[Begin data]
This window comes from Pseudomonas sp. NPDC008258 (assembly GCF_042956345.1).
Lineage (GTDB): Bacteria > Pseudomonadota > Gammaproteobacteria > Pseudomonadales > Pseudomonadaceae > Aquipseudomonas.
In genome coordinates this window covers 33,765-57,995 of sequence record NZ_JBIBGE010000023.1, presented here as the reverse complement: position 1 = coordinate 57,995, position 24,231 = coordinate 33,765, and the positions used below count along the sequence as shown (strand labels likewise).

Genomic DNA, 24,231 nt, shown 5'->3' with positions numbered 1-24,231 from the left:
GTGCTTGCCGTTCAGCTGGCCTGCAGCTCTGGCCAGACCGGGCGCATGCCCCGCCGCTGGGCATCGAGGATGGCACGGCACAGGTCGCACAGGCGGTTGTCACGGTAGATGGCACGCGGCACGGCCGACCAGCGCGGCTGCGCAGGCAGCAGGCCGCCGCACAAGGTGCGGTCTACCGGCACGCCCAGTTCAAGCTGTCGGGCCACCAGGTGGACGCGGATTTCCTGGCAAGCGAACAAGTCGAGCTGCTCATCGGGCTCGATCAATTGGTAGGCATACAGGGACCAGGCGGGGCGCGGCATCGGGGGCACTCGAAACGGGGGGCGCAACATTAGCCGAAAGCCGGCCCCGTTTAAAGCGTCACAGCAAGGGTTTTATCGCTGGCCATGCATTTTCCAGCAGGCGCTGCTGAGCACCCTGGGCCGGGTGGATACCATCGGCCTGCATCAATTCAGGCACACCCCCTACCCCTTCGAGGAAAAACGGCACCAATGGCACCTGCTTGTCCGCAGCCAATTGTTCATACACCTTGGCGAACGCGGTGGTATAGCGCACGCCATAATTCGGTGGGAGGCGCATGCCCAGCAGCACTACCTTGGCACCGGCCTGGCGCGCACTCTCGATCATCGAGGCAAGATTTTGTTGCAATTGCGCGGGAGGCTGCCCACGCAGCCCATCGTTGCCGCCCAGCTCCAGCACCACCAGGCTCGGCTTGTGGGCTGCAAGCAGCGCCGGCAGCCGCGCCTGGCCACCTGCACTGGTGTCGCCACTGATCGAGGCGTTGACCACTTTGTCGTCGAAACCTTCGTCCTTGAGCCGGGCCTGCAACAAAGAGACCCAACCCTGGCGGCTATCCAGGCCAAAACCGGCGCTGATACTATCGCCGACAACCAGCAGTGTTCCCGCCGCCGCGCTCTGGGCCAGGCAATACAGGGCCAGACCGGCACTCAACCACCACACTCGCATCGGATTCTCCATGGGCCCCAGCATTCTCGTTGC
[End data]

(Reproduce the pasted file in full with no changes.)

This window comes from Pseudomonas sp. NPDC008258 (assembly GCF_042956345.1).
Lineage (GTDB): Bacteria > Pseudomonadota > Gammaproteobacteria > Pseudomonadales > Pseudomonadaceae > Aquipseudomonas.
In genome coordinates this window covers 33,765-57,995 of sequence record NZ_JBIBGE010000023.1, presented here as the reverse complement: position 1 = coordinate 57,995, position 24,231 = coordinate 33,765, and the positions used below count along the sequence as shown (strand labels likewise).

Genomic DNA, 24,231 nt, shown 5'->3' with positions numbered 1-24,231 from the left:
GTGCTTGCCGTTCAGCTGGCCTGCAGCTCTGGCCAGACCGGGCGCATGCCCCGCCGCTGGGCATCGAGGATGGCACGGCACAGGTCGCACAGGCGGTTGTCACGGTAGATGGCACGCGGCACGGCCGACCAGCGCGGCTGCGCAGGCAGCAGGCCGCCGCACAAGGTGCGGTCTACCGGCACGCCCAGTTCAAGCTGTCGGGCCACCAGGTGGACGCGGATTTCCTGGCAAGCGAACAAGTCGAGCTGCTCATCGGGCTCGATCAATTGGTAGGCATACAGGGACCAGGCGGGGCGCGGCATCGGGGGCACTCGAAACGGGGGGCGCAACATTAGCCGAAAGCCGGCCCCGTTTAAAGCGTCACAGCAAGGGTTTTATCGCTGGCCATGCATTTTCCAGCAGGCGCTGCTGAGCACCCTGGGCCGGGTGGATACCATCGGCCTGCATCAATTCAGGCACACCCCCTACCCCTTCGAGGAAAAACGGCACCAATGGCACCTGCTTGTCCGCAGCCAATTGTTCATACACCTTGGCGAACGCGGTGGTATAGCGCACGCCATAATTCGGTGGGAGGCGCATGCCCAGCAGCACTACCTTGGCACCGGCCTGGCGCGCACTCTCGATCATCGAGGCAAGATTTTGTTGCAATTGCGCGGGAGGCTGCCCACGCAGCCCATCGTTGCCGCCCAGCTCCAGCACCACCAGGCTCGGCTTGTGGGCTGCAAGCAGCGCCGGCAGCCGCGCCTGGCCACCTGCACTGGTGTCGCCACTGATCGAGGCGTTGACCACTTTGTCGTCGAAACCTTCGTCCTTGAGCCGGGCCTGCAACAAAGAGACCCAACCCTGGCGGCTATCCAGGCCAAAACCGGCGCTGATACTATCGCCGACAACCAGCAGTGTTCCCGCCGCCGCGCTCTGGGCCAGGCAATACAGGGCCAGACCGGCACTCAACCACCACACTCGCATCGGATTCTCCATGGGCCCCAGCATTCTCGTTGC